I spoke with several reporters yesterday regarding this story, most agreed (off the record) that there was nothing particularly damning or offensive in what Gansler said. But these reporters were writing stories about the "scandal" because it was in the Washington Post...

This is a ridiculous story full of false indignation. Gansler is perhaps guilty of one thing, Brown himself has never made this contest about race - in fact he never speaks of the issue (though Gansler's comments appeared to be directed at the Brown campaign). That's the double standard of contemporary politics. We all know that race has an impact on elections, we know there are racial divisions in voting choices, we know that race has influenced election after election in Maryland. And the Cardin/Mfume contest in 2006 suggests there will be a significant racial divide among Democratic voters come election day. In a three person contest, the severity of that divide will likely determine the outcome. But the minute a candidate references race he/she is accused of exploiting the issue.

But the issue of race and the potential for an African American candidate for governor do play a role in this contest. Gansler was trying to make the point that Brown has offered few, if any, proposals for the future. Gansler was trying to say that Brown has "no achievement, no record." Whether or not that's true is debatable, but the claim is pretty tame and standard stuff in Maryland and certainly consistent with opinions offered by the very paper now pushing this story when writing about other candidates.

I realize that this is a particularly boring time in Maryland politics, but that doesn't mean we need to create scandals just to have something exciting to write about.

I'll reiterate what I've said before - I am not affiliated with the Gansler campaign and have no dog in the Gansler/Brown hunt. I had hoped that Comptroller Franchot would run, when he dropped out my attention shifted to Ken Ulman, the he opted to run for Lt. Governor. At present, I have no idea who I'll support in the general election and as an unaffiliated voter I can't even vote in the primary. So I'm not defending my candidate... I'm just annoyed by what is really a pointless story.

Monday, August 12, 2013

Maryland 2014: Part 1 - The Democrats Running for Governor

It's been awhile since I've written about the 2014 gubernatorial contest in Maryland. In a post last September, I profiled the four men most likely to seek the nomination - Attorney General Doug Gansler, Lt. Gov. Anthony Brown, Comptroller Peter Franchot, and Howard County Exec. Ken Ulman. I mentioned Heather Mizeur as a "rumored to be thinking about it" candidate. I argued then, that Brown was the odds on favorite to win the nomination.
"If the 2014 primary were like a typical Democratic primary in recent years with only two credible candidates then certainly Gansler would be the favorite - but in a three man race his odds drop considerably and in a 4 man race a clear new favored candidate emerges from the pack - Lt. Governor Anthony Brown."
Much has changed since September... and yet very little has changed.

Two of the expected candidates are now out of the race.  The Franchot folks always understood thy had a very narrow path to victory, it was a path that relied on moderate and conservative Democrats outside of the I-95 corridor. The Franchot team understood that if Gansler and Brown split the progressive vote, and Gansler, Brown, and Ulman divided the I-95 vote, and if Franchot could compete with Gansler in their shared home turf of Montgomery County, and if Franchot could win over Democrats from parts of the state that feel ignored by the Democratic party, then Franchot could build an electoral plurality in a multicandidate race. It was a path to victory that needed every "and if" to fall into place. In the end, Franchot decided that he enjoyed being Comptroller too much to risk everything on a series of and ifs. It was probably the correct call. I had written and spoken favorably of Franchot and make no secret of the fact that he would have been my preferred candidate. He openly and passionately challenged the Democratic party status quo in the state and would have been the candidate most likely to embrace the types of good government reforms so desperately needed in Annapolis.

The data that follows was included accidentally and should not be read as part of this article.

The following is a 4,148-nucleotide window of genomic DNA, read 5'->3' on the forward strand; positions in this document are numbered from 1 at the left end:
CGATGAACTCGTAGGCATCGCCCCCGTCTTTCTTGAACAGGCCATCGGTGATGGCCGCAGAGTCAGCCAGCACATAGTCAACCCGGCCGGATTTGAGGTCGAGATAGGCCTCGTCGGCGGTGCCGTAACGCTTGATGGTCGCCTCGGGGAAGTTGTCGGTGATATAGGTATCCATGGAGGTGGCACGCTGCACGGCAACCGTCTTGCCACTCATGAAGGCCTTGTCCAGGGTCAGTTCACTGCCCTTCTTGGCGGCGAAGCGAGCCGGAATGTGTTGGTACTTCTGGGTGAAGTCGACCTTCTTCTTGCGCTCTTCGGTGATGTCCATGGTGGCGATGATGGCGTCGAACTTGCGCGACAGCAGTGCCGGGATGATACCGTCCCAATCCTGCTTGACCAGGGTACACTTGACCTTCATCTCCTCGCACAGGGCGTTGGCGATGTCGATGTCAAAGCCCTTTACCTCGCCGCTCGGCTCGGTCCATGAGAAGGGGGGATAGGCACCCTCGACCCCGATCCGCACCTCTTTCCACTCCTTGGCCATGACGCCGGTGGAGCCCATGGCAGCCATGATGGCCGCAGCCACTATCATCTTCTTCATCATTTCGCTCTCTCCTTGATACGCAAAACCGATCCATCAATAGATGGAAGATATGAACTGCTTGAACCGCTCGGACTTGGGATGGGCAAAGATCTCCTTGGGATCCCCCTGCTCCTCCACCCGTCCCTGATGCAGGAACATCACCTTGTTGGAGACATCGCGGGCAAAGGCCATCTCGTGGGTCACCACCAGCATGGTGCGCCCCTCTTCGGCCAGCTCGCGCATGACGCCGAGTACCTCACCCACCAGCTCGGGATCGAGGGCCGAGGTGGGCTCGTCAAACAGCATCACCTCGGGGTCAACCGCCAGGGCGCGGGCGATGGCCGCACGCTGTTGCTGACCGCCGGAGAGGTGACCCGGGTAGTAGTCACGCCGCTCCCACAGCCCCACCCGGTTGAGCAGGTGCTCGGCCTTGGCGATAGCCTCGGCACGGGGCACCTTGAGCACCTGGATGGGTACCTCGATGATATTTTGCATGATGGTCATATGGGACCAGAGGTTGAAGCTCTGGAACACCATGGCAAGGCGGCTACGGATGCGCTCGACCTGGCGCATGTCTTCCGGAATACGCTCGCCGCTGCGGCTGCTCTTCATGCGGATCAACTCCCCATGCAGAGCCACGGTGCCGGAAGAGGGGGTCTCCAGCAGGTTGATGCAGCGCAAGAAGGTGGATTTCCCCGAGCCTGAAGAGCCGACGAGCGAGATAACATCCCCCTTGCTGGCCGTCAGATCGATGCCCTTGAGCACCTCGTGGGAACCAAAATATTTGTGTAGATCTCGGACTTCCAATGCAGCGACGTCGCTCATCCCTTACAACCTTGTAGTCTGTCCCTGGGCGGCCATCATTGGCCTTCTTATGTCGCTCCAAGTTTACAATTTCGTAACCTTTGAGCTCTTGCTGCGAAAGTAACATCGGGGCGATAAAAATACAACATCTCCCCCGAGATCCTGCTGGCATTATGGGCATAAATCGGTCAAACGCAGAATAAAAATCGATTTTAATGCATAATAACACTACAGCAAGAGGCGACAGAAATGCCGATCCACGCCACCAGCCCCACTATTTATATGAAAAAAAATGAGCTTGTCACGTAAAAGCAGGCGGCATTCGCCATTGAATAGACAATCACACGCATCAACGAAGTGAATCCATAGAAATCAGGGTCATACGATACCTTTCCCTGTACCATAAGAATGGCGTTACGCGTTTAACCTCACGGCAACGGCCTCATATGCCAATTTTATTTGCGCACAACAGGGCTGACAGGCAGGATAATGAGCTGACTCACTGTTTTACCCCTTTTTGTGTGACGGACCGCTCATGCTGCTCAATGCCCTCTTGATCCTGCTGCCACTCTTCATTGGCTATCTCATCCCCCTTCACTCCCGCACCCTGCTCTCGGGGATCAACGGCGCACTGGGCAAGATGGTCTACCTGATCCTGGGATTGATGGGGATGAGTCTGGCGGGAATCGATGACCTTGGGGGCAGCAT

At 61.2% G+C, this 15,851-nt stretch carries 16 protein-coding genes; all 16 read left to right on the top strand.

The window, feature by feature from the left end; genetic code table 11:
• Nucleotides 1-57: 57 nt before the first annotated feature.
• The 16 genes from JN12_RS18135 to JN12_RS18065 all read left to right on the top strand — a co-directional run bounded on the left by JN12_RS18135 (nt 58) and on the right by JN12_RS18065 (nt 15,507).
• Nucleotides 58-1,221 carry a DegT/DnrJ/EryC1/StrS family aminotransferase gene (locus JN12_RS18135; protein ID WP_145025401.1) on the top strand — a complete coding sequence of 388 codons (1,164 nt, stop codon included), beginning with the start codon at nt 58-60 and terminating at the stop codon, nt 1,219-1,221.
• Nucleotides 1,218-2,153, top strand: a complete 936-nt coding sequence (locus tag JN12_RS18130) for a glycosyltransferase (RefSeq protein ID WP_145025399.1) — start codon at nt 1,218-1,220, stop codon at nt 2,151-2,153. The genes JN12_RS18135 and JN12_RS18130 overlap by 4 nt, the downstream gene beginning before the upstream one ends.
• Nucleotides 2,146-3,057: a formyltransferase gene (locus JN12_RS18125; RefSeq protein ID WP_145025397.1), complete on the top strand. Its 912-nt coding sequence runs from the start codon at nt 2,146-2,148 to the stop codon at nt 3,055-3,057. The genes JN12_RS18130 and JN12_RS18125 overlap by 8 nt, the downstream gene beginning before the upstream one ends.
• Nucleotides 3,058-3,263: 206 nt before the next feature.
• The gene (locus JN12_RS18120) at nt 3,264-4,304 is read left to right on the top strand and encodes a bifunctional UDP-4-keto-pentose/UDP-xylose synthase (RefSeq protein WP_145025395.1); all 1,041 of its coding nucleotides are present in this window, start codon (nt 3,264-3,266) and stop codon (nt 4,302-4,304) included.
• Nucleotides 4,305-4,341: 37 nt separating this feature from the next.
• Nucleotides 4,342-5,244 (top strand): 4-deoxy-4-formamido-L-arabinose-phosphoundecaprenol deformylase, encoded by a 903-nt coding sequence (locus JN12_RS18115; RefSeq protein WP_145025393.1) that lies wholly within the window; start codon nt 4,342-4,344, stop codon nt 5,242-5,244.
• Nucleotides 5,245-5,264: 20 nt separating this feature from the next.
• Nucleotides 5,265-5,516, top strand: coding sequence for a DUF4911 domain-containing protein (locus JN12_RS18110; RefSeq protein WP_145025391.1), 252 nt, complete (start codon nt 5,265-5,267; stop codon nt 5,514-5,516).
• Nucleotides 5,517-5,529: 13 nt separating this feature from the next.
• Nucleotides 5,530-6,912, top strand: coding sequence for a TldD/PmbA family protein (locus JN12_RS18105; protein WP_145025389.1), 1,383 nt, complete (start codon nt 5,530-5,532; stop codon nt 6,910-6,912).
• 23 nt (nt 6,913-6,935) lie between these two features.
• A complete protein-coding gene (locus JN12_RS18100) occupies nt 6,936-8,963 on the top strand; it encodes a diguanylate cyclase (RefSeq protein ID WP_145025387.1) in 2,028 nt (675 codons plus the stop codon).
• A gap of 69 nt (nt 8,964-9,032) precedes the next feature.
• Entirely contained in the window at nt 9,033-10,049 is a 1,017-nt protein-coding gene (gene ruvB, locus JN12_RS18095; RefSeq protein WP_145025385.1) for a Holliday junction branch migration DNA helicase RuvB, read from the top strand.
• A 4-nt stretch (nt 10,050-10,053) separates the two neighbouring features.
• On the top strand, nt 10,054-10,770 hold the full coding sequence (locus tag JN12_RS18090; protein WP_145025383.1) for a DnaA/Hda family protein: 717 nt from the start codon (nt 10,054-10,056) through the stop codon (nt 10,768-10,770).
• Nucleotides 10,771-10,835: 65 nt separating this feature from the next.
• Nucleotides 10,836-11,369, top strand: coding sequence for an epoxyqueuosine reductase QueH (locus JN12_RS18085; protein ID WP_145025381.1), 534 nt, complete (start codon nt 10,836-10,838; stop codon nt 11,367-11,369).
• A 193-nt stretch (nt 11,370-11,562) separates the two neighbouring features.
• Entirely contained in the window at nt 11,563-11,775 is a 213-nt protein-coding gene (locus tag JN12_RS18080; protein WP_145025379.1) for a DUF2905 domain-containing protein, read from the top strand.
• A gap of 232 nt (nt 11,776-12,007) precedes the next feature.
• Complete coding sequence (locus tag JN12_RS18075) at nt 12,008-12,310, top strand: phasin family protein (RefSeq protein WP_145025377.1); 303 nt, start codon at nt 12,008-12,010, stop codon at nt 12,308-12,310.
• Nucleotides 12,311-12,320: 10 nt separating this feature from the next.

As for Ken Ulman, there had been rumblings for some time that the Brown campaign was working feverishly behind the scenes to get Ulman on board as Brown's running mate. Those rumblings turned out to be true and the Brown/Ulman team have been traveling the state fundraising and securing nominations all summer long. At first blush, this was a smart move by Brown. Not only did he eliminate a dynamic and appealing opponent - someone with the only real claim to the Baltimore region, which can really matter in a primary contest - Brown also absorbed Ulman's campaign war chest, and Ulman had proven to be a damn good fundraiser. Going into this contest, Gansler enjoyed a tremendous cash advantage, but the merging of the Brown and Ulman coffers largely eradicated that advantage. I'm still not certain if taking Ulman out of the race was the best option for Brown - I argued in January of last year that Brown's chances of securing the nomination increased with each additional candidate in the race. By tapping Ulman, Brown may have created a simple two man contest between himself and Gansler. In that scenario, Gansler has an advantage.